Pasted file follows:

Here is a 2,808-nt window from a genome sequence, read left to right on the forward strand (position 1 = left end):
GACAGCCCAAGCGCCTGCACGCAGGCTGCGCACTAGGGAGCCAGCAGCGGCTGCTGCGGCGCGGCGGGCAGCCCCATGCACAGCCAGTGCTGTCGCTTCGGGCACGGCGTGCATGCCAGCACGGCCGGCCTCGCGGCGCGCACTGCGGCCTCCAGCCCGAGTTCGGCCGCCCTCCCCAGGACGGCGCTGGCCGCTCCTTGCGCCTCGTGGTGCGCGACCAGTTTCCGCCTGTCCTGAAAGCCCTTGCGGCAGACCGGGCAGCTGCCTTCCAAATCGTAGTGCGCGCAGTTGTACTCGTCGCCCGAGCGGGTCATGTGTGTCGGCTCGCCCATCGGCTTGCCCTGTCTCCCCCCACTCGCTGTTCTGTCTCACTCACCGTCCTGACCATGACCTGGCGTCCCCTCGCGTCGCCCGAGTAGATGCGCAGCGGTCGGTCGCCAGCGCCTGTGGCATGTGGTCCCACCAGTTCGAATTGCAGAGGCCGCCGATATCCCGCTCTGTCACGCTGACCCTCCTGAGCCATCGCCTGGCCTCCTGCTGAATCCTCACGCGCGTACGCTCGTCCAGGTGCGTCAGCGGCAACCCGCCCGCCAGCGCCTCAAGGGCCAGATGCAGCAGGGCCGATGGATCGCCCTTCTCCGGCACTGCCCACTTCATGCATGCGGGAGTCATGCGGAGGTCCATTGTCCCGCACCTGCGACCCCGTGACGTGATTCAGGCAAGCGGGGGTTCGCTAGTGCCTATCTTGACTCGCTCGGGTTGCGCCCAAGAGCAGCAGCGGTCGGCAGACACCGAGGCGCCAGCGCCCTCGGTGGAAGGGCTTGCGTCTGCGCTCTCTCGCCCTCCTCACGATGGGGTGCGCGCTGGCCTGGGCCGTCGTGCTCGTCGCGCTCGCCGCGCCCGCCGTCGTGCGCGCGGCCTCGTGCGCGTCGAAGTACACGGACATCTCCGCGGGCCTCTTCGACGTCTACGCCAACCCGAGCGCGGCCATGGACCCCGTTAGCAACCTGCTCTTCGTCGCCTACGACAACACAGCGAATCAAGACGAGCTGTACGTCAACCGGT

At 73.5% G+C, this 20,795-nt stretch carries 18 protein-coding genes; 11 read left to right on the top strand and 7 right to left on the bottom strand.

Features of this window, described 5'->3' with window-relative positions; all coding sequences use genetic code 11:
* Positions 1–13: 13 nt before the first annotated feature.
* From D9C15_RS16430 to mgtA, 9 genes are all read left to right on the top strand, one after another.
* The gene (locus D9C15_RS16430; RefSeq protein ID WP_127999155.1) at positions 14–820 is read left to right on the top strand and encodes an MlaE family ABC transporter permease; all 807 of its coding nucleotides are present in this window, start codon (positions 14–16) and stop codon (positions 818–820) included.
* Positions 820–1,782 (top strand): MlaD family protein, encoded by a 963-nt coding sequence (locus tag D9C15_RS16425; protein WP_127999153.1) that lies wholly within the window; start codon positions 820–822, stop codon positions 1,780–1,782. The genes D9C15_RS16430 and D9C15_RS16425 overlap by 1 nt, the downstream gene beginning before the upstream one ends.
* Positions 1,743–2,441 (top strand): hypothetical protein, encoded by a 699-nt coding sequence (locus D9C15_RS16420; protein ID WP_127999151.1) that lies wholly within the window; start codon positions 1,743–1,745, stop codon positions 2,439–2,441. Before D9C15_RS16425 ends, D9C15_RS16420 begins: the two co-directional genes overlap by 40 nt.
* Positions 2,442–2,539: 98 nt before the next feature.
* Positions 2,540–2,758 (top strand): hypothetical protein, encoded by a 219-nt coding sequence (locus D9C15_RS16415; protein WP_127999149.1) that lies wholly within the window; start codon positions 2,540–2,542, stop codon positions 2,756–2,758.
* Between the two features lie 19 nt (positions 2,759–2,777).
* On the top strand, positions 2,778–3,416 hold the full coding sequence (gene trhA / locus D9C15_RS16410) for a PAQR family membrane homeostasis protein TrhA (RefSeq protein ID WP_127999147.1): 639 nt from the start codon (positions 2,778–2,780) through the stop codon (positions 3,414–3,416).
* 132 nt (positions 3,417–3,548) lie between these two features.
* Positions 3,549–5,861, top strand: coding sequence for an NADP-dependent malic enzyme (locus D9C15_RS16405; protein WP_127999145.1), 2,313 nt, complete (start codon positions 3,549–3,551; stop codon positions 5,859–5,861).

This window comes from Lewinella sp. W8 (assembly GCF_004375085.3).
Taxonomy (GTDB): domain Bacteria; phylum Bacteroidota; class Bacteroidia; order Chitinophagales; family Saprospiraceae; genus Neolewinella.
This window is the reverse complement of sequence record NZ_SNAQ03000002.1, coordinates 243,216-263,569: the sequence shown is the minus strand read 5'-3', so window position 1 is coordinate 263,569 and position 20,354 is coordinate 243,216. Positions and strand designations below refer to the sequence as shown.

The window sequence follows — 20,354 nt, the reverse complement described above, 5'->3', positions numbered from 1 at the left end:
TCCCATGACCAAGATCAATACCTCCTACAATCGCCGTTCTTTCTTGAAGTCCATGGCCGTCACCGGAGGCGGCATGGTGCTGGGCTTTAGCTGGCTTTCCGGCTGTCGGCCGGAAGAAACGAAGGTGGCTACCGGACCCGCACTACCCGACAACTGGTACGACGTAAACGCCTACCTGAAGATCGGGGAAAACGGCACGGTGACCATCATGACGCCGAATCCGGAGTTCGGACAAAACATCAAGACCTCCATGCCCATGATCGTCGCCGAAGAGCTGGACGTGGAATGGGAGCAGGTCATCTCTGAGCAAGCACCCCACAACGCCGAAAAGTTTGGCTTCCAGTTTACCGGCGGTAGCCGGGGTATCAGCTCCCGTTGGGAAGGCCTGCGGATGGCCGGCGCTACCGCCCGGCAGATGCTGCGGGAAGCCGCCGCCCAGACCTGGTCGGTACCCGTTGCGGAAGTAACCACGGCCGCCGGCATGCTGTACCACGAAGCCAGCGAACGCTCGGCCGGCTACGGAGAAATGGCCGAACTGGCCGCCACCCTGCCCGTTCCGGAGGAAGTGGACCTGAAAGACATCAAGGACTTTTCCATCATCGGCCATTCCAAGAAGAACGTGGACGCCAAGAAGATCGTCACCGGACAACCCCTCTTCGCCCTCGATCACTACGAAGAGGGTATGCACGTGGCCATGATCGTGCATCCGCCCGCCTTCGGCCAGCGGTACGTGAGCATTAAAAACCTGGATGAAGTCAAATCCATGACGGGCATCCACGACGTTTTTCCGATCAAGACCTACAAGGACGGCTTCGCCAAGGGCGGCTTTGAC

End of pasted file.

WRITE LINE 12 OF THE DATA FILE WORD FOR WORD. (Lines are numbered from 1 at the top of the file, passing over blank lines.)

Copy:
* Between the two features lie 19 nt (positions 2,759–2,777).